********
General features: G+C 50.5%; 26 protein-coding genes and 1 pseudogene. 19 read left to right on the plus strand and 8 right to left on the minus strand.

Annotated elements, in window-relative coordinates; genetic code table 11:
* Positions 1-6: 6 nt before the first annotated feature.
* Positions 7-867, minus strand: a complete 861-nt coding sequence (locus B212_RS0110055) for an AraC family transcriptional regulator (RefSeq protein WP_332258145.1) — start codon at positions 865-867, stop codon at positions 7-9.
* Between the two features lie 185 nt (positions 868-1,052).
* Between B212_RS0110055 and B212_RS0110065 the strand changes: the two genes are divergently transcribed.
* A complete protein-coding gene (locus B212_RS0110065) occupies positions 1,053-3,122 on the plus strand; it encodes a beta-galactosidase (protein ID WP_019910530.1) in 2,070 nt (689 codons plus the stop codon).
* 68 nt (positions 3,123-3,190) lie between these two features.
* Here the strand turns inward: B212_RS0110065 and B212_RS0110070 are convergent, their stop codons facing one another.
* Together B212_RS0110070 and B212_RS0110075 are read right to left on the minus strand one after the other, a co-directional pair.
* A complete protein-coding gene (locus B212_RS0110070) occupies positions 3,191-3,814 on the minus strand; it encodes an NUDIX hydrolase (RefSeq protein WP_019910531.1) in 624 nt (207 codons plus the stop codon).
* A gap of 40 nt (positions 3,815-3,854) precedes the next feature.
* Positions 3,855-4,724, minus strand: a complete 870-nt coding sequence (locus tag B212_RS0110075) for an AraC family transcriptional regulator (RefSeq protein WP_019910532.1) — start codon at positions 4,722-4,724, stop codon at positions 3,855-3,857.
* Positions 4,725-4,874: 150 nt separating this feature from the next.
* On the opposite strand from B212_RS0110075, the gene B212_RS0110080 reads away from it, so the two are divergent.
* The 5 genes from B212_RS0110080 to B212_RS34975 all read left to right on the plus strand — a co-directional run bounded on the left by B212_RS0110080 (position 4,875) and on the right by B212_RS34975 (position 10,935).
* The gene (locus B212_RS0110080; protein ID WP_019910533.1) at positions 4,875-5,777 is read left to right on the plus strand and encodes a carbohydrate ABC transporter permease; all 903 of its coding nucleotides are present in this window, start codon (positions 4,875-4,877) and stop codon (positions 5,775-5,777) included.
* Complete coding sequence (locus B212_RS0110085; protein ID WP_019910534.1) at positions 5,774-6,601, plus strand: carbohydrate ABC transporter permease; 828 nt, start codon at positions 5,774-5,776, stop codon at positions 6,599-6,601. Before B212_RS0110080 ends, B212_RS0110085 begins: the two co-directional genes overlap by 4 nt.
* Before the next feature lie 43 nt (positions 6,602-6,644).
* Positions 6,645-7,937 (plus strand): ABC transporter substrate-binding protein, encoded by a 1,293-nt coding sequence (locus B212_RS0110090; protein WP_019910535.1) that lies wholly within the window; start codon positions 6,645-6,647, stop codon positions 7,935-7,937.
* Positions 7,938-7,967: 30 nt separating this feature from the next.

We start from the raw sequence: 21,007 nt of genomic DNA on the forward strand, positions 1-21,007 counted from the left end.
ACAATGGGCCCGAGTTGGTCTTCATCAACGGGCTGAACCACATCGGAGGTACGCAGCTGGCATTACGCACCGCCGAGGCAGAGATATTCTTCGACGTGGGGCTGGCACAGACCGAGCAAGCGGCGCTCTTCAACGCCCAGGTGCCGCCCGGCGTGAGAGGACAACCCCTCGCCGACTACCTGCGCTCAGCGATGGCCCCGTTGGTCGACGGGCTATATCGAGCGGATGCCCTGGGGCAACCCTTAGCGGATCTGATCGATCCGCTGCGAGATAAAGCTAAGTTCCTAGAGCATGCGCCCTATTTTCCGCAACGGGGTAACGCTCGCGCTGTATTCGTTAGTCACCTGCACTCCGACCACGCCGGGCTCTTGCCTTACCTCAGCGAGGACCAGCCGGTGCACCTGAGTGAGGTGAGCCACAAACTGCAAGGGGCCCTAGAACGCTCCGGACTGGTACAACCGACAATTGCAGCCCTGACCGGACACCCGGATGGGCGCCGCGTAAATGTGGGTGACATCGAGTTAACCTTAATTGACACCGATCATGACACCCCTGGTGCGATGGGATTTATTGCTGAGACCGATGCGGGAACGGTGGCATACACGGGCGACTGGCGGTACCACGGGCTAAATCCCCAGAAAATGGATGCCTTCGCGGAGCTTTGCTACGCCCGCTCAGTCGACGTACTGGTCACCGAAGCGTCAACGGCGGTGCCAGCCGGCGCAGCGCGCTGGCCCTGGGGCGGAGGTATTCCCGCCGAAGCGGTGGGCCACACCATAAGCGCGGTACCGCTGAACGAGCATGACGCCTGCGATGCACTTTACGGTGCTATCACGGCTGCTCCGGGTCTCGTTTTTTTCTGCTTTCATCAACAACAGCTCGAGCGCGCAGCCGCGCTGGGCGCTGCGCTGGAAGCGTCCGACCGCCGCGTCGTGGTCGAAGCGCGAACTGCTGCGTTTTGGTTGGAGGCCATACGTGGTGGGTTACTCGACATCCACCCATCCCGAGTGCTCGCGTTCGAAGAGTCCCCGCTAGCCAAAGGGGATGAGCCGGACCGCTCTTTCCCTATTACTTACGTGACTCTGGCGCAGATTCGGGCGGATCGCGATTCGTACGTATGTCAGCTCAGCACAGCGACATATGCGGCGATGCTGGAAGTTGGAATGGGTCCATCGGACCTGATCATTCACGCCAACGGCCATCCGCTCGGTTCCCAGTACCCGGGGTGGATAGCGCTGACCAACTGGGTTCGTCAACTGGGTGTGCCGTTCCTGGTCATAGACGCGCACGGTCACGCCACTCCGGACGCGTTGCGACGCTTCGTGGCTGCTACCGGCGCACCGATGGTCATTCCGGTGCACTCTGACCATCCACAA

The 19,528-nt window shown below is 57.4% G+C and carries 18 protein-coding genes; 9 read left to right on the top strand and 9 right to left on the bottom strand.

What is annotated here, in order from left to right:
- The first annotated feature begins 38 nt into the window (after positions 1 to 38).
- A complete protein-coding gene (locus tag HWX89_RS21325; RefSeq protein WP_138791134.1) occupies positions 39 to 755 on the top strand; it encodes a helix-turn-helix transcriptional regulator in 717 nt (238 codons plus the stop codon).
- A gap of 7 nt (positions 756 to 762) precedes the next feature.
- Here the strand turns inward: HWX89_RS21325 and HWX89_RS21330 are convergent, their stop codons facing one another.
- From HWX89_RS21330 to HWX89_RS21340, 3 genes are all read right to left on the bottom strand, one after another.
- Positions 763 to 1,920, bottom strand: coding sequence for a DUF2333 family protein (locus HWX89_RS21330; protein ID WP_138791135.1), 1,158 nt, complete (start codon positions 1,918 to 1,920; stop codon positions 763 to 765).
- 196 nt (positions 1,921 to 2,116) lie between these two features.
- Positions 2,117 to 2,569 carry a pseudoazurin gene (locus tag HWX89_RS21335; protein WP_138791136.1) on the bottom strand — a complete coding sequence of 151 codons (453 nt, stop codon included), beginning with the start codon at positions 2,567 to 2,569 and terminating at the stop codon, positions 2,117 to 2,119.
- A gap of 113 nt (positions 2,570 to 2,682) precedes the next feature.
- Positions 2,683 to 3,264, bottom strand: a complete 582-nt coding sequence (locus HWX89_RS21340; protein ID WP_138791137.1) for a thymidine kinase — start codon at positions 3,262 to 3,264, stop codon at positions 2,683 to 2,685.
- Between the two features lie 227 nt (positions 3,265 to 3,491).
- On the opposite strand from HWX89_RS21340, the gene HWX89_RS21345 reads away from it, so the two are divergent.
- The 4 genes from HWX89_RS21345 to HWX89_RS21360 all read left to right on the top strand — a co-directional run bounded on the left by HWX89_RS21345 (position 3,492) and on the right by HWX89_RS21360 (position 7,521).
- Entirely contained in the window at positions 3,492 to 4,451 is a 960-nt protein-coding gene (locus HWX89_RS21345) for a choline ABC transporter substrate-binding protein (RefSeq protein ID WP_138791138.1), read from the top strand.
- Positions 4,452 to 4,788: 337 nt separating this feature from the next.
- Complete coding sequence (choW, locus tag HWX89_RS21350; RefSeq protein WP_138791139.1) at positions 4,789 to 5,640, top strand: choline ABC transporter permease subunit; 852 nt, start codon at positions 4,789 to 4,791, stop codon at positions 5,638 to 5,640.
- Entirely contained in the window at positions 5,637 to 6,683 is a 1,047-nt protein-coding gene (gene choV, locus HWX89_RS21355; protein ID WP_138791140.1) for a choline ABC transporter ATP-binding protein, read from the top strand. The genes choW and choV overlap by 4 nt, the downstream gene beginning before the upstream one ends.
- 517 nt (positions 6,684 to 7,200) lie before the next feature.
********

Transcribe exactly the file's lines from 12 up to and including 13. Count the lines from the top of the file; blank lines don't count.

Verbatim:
* A gap of 40 nt (positions 3,815-3,854) precedes the next feature.
* Positions 3,855-4,724, minus strand: a complete 870-nt coding sequence (locus tag B212_RS0110075) for an AraC family transcriptional regulator (RefSeq protein WP_019910532.1) — start codon at positions 4,722-4,724, stop codon at positions 3,855-3,857.